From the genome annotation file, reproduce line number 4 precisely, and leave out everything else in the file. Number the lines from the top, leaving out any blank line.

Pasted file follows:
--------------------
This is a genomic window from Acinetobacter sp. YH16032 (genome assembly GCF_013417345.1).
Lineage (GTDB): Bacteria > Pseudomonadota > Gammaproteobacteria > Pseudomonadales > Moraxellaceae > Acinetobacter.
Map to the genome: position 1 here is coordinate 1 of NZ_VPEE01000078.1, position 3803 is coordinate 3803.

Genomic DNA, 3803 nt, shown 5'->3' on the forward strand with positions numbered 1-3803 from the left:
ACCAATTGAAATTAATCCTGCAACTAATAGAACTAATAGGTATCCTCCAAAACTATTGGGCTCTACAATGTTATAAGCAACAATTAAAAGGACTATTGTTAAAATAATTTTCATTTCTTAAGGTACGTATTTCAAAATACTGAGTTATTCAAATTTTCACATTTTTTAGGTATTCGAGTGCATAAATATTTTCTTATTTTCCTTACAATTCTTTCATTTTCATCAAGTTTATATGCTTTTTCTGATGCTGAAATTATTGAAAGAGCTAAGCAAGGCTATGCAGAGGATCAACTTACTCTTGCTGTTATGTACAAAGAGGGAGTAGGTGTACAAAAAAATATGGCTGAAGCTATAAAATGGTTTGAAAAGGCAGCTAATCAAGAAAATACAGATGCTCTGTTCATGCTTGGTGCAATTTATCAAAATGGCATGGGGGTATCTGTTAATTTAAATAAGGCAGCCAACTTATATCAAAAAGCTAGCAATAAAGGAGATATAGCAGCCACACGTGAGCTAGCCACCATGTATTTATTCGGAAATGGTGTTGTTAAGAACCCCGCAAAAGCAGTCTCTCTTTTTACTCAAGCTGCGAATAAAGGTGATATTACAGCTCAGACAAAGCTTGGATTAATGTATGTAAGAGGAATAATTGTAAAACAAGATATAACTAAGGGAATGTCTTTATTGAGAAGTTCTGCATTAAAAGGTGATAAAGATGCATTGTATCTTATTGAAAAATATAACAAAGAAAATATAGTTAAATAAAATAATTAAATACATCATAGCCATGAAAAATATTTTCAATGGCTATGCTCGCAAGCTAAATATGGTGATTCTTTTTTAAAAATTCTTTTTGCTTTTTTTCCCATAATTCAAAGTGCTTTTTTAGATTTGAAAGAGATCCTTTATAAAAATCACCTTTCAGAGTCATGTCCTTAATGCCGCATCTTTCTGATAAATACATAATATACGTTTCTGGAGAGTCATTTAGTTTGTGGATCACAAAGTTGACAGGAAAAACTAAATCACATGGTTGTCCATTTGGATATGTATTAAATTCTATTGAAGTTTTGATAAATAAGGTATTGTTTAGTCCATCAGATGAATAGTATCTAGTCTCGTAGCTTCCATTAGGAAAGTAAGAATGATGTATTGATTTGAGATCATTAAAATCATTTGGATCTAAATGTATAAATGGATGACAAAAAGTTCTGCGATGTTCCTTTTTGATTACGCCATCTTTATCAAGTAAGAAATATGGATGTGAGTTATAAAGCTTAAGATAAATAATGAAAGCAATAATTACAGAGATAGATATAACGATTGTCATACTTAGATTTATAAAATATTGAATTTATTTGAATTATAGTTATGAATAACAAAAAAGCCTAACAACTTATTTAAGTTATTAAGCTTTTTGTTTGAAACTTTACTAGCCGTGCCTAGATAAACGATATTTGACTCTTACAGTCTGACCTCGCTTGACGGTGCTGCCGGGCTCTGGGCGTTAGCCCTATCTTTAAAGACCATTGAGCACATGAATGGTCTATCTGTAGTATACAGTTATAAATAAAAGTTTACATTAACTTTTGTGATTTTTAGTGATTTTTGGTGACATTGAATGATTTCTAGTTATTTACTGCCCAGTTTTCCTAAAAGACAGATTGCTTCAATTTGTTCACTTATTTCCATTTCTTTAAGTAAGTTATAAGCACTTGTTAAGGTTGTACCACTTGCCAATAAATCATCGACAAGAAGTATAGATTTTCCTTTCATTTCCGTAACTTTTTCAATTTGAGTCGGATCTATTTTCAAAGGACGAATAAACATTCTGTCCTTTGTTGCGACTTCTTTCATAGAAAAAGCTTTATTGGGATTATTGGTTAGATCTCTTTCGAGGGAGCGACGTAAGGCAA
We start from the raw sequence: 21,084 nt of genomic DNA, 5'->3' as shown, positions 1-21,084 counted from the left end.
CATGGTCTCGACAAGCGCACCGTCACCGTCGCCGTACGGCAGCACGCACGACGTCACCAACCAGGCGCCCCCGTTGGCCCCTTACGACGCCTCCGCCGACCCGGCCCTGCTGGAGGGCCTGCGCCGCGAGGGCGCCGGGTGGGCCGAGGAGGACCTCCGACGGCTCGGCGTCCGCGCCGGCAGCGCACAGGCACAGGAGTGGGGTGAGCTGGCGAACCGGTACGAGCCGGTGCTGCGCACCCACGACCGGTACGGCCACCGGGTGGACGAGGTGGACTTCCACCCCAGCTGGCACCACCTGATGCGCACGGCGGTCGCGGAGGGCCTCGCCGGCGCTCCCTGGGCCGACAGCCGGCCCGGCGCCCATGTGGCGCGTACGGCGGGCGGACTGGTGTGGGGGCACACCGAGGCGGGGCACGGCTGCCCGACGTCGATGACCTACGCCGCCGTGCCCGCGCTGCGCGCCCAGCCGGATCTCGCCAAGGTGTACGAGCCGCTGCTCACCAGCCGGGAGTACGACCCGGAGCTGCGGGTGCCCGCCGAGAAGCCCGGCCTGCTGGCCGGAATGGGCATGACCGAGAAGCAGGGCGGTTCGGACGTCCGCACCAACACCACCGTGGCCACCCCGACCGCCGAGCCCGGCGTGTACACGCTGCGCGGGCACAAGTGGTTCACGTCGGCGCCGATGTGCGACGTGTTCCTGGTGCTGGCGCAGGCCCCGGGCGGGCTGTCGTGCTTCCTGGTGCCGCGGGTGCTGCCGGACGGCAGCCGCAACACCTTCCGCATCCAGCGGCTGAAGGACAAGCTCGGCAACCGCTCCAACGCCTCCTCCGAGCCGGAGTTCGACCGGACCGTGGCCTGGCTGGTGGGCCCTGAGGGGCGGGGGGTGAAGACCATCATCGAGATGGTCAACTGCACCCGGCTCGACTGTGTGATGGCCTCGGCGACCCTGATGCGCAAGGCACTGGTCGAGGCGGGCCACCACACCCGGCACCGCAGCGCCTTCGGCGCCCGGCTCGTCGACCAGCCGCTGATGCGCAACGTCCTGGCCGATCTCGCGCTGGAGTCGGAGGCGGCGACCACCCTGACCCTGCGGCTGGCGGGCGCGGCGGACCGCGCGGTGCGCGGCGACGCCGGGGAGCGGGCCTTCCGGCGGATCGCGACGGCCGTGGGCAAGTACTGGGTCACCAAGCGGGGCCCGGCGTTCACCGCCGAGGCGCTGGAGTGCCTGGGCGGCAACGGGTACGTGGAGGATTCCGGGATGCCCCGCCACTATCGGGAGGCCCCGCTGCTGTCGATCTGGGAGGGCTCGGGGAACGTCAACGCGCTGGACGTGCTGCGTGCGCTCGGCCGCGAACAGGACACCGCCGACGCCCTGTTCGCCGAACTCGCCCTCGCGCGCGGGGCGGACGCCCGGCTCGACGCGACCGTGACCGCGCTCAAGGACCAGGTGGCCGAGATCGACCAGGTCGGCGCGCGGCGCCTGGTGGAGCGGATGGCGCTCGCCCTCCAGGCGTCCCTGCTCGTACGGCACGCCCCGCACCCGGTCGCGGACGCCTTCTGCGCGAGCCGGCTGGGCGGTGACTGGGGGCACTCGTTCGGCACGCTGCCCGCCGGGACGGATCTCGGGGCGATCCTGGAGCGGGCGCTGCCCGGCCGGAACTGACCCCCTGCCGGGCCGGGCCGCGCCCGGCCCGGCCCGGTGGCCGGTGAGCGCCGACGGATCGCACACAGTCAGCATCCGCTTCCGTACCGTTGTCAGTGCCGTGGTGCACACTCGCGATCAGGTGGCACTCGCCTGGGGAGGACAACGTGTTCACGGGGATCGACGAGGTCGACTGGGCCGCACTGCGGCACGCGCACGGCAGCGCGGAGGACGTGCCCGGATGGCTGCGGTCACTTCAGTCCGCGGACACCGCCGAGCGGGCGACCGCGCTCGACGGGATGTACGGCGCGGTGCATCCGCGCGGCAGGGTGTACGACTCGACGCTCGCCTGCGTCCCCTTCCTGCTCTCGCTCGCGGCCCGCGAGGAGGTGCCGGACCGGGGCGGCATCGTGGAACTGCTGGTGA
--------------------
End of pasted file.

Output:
Genomic DNA, 3803 nt, shown 5'->3' on the forward strand with positions numbered 1-3803 from the left: